The European research network EU Kids Online (EC’s Better Internet for Kids), is currently comprised by 34 countries. Since its creation in 2006- this research network has contributed with a solid base of empirical evidence to enhance knowledge of the European children´s online opportunities, risks and safety. Given the accumulated expertise of the network and its eminent role as an actor providing solid empirical evidence for multi-stakeholder processes on the European as well as on the national level, the network teams of the EU Kids Online network, collaborated between autumn 2017 and summer 2019 to conduct a major survey of 25,101 children in 19 European countries to expand the evidence on international level. The report, EU Kids Online 2020: Survey results from 19 countries, maps the internet access, online practices, skills, online risks and opportunities for children aged 9–16 in Europe.
The EU Kids Online network, gives special importance to the role of the family as a key mediating agent to maximise children’s online opportunities and minimising the risks (harm) while engaging with their activities and empowering their agency. The first country that published results of the second wave of the family’s survey (2017-19) was EU Kids Online Spain (University of the Basque Country). Recently, Ireland, in collaboration with the National Advisory Council for Online Safety has also published a new report. This post summarises the main findings contained in the last report published by EU Kids Online Spanish team (SIC-Spain/University of the Basque Country). It allows us to compare the new results with the previous ones from 2010 from other European countries, trying to detect how different socio-technological changes have been taken on board by families and how this can be linked to children’s (digital) well-being and safety.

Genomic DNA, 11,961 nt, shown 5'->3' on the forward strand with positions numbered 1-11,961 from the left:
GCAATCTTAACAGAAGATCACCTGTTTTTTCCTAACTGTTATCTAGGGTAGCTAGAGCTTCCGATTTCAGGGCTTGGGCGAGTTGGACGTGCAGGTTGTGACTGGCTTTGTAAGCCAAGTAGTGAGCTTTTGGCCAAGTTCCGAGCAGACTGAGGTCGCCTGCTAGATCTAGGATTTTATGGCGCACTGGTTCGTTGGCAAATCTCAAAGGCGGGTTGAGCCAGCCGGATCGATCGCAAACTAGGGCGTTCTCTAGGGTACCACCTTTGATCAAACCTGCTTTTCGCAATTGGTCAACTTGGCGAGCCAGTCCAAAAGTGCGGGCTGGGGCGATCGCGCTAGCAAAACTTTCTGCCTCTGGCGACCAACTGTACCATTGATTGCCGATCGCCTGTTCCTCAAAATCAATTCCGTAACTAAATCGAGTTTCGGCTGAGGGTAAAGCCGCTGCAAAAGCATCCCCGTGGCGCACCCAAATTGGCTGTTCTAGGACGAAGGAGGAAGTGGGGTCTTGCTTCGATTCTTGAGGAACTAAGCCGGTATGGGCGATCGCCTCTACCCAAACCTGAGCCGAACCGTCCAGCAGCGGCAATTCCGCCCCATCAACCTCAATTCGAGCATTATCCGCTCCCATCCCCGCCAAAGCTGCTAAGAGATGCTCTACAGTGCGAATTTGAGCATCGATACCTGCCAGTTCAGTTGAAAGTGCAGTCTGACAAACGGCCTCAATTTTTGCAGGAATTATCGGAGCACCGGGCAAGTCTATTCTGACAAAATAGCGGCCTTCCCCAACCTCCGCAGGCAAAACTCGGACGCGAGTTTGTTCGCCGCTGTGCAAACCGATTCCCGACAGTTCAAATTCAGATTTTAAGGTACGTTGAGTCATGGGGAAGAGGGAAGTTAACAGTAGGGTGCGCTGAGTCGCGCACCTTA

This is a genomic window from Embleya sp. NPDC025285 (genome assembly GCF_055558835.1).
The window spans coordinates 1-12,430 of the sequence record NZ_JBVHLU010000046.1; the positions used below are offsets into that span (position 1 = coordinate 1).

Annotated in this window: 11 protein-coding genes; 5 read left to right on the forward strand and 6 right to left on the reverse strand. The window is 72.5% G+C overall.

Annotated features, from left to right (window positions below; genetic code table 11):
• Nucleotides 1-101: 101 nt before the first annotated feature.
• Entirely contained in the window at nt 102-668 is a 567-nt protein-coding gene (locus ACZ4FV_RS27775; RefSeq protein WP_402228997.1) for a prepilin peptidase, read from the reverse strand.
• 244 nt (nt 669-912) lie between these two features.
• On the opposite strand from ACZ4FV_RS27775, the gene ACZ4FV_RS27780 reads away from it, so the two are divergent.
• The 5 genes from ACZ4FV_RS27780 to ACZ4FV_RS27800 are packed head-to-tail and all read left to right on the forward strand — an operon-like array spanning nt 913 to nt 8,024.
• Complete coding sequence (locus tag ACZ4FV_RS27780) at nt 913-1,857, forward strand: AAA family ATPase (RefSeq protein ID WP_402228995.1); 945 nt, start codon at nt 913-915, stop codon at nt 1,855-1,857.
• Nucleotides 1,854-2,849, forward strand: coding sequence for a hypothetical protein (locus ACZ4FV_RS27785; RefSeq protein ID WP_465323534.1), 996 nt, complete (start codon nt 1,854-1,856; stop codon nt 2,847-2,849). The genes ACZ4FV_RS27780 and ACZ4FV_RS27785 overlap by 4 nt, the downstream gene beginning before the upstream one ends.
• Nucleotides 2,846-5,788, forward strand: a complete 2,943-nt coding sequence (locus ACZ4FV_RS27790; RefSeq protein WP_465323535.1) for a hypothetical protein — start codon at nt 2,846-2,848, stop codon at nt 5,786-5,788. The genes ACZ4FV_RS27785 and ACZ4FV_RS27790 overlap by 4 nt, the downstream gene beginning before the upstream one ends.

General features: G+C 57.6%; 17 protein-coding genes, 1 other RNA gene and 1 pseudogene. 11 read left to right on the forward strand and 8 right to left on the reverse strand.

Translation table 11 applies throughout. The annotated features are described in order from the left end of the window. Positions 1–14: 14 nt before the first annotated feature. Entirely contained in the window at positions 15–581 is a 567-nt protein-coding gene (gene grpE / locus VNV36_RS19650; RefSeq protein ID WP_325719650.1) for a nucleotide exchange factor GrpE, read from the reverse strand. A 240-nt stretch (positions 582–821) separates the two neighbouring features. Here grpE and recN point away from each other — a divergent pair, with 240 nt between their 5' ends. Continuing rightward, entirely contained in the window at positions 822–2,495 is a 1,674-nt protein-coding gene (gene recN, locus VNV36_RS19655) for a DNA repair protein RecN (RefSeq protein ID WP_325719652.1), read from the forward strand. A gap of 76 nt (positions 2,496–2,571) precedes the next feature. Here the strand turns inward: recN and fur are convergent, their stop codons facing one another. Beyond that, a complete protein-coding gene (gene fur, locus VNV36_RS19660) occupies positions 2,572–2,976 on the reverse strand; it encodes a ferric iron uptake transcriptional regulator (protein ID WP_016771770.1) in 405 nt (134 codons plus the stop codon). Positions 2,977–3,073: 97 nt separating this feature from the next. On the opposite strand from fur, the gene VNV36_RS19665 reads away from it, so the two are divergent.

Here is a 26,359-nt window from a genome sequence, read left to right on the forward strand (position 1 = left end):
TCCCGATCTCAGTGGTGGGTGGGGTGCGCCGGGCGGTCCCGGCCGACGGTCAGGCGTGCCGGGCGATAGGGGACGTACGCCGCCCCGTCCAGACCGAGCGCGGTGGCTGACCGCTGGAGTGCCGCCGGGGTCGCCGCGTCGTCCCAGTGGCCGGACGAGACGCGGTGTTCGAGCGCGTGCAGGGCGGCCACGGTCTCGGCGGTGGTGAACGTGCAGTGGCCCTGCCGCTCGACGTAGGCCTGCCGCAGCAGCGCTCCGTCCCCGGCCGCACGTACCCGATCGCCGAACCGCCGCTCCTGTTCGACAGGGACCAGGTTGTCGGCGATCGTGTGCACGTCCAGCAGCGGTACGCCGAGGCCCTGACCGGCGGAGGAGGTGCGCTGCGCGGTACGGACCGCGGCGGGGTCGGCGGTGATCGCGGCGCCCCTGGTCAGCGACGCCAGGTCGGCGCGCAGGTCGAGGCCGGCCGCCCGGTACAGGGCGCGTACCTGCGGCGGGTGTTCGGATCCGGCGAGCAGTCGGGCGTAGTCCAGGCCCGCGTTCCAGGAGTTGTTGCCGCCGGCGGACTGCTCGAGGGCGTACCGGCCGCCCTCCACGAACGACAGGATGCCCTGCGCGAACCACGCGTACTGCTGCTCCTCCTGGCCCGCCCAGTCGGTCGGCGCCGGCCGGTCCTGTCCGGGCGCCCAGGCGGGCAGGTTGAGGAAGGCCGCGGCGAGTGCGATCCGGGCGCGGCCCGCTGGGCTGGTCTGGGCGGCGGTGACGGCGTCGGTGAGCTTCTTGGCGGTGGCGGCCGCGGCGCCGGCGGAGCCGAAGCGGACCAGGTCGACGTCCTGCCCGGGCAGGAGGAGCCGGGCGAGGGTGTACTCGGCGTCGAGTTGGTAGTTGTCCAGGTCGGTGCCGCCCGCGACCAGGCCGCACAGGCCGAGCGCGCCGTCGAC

The European Union has promoted successful and nationally coordinated actions of different stakeholders focused on a safer and better Internet for children and the role of families on this matter, and so have national initiatives such as Pantallas Amigas, which main mission since 2004 has been promoting a safe and healthy use of the Internet and other ICTs, as well as promoting a responsible digital citizenship among children and adolescents. Pantallas Amigas has recently organised a conference (Ciudadanía Conectada 2021) focused on “Children’s rights and parental mediation in the digital context” within the framework of the SIC-SPAIN 2.0 project, with the support of Fundación MAPFRE, Google, Twitter and the institutional support of INCIBE. During this event, different stakeholders discussed their concerns regarding factors and actors that might affect Spanish and European family´s digital experiences.
Digital parenting processes in the Spanish families, like in other European families, are mixed between the online and offline worlds. Eager to offer “the best” to their children, Spanish parents are facing a challeging and difficult task. Their digital practises and decisions come about from old fears and shaped by socioeconomic and educational differences leaving some families in digital disadvantage. Parents often come under fire due to social pressure, mostly because of unfair criticism, particularly about their refuted digital incompetence.